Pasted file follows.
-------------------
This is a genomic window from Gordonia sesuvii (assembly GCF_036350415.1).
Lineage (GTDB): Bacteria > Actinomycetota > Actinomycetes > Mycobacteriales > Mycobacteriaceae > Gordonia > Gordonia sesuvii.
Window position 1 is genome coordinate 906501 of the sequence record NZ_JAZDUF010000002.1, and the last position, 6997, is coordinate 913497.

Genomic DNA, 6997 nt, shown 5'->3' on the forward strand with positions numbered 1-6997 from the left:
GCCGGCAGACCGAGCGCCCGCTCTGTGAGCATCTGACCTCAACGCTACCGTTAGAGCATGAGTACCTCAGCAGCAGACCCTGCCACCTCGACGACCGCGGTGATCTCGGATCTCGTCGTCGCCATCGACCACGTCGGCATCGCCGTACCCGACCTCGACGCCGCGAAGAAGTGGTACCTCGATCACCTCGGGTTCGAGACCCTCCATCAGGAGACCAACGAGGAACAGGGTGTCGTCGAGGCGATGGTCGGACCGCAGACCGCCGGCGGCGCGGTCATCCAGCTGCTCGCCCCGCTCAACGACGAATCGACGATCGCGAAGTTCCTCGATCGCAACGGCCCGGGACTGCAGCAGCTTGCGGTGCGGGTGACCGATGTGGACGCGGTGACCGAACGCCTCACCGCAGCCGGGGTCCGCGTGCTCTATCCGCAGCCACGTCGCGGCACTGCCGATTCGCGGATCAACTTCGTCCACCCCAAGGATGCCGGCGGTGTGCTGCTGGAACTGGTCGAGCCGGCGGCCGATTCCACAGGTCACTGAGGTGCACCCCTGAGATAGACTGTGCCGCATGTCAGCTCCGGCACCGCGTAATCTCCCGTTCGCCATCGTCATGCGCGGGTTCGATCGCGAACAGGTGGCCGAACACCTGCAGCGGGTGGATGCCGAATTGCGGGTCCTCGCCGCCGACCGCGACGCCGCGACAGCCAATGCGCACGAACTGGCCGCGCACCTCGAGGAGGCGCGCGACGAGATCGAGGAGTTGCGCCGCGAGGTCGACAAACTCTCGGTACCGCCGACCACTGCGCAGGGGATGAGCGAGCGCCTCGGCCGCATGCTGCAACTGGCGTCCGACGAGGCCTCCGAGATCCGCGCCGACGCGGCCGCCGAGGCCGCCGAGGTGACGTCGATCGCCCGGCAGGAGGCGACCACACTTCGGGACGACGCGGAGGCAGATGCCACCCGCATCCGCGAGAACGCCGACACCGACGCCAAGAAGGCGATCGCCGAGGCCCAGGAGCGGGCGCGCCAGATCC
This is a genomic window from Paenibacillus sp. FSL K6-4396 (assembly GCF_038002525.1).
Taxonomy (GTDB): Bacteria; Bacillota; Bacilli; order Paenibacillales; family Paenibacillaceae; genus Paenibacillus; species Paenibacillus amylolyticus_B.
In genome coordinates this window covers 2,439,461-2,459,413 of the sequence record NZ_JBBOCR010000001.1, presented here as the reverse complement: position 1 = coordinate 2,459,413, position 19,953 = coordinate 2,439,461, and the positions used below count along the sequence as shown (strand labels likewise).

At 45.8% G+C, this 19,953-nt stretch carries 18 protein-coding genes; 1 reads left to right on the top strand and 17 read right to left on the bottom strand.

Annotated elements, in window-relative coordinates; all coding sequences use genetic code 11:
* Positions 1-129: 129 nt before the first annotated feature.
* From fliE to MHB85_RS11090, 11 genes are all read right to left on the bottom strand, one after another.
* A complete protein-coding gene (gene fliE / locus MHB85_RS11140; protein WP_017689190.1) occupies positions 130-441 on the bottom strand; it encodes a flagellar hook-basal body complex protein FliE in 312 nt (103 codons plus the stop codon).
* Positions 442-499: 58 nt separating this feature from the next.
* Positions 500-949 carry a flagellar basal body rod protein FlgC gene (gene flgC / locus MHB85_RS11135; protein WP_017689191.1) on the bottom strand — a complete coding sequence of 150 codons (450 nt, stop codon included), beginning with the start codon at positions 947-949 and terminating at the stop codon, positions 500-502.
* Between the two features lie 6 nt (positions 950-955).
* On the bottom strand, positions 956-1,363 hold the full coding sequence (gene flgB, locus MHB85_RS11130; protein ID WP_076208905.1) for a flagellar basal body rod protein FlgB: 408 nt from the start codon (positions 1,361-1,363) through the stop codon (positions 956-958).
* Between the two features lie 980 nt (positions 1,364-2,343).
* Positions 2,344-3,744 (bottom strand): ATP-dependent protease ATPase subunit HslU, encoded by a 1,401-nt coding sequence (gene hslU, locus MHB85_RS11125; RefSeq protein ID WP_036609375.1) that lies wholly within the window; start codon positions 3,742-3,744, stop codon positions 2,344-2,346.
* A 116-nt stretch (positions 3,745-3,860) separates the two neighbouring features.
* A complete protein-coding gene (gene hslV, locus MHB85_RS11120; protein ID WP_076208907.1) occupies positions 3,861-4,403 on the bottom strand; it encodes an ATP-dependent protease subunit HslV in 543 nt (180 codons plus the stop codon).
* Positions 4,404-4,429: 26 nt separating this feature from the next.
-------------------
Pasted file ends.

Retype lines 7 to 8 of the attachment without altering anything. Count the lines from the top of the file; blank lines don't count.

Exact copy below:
Taxonomy (GTDB): Bacteria; Bacillota; Bacilli; order Paenibacillales; family Paenibacillaceae; genus Paenibacillus; species Paenibacillus amylolyticus_B.
In genome coordinates this window covers 2,439,461-2,459,413 of the sequence record NZ_JBBOCR010000001.1, presented here as the reverse complement: position 1 = coordinate 2,459,413, position 19,953 = coordinate 2,439,461, and the positions used below count along the sequence as shown (strand labels likewise).